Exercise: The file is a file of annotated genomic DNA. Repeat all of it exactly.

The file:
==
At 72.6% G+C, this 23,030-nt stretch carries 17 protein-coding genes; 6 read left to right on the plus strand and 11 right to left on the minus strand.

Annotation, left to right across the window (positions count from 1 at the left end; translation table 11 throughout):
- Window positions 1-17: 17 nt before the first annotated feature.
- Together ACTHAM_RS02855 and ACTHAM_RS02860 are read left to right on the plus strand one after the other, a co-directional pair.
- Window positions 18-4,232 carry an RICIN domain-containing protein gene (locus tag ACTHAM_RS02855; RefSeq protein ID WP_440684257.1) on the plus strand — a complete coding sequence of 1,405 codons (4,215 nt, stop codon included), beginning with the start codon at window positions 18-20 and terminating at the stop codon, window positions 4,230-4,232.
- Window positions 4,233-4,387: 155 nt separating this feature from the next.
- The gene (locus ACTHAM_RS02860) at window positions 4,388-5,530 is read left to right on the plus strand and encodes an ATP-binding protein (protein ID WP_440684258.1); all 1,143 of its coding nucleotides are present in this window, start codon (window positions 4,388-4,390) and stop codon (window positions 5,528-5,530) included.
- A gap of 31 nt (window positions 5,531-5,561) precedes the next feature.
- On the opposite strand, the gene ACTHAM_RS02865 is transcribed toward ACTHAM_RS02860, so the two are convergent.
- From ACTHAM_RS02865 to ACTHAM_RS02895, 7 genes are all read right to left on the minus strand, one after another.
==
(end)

At 72.6% G+C, this 23,030-nt stretch carries 17 protein-coding genes; 6 read left to right on the plus strand and 11 right to left on the minus strand.

Annotation, left to right across the window (positions count from 1 at the left end; translation table 11 throughout):
- Window positions 1-17: 17 nt before the first annotated feature.
- Together ACTHAM_RS02855 and ACTHAM_RS02860 are read left to right on the plus strand one after the other, a co-directional pair.
- Window positions 18-4,232 carry an RICIN domain-containing protein gene (locus tag ACTHAM_RS02855; RefSeq protein ID WP_440684257.1) on the plus strand — a complete coding sequence of 1,405 codons (4,215 nt, stop codon included), beginning with the start codon at window positions 18-20 and terminating at the stop codon, window positions 4,230-4,232.
- Window positions 4,233-4,387: 155 nt separating this feature from the next.
- The gene (locus ACTHAM_RS02860) at window positions 4,388-5,530 is read left to right on the plus strand and encodes an ATP-binding protein (protein ID WP_440684258.1); all 1,143 of its coding nucleotides are present in this window, start codon (window positions 4,388-4,390) and stop codon (window positions 5,528-5,530) included.
- A gap of 31 nt (window positions 5,531-5,561) precedes the next feature.
- On the opposite strand, the gene ACTHAM_RS02865 is transcribed toward ACTHAM_RS02860, so the two are convergent.
- From ACTHAM_RS02865 to ACTHAM_RS02895, 7 genes are all read right to left on the minus strand, one after another.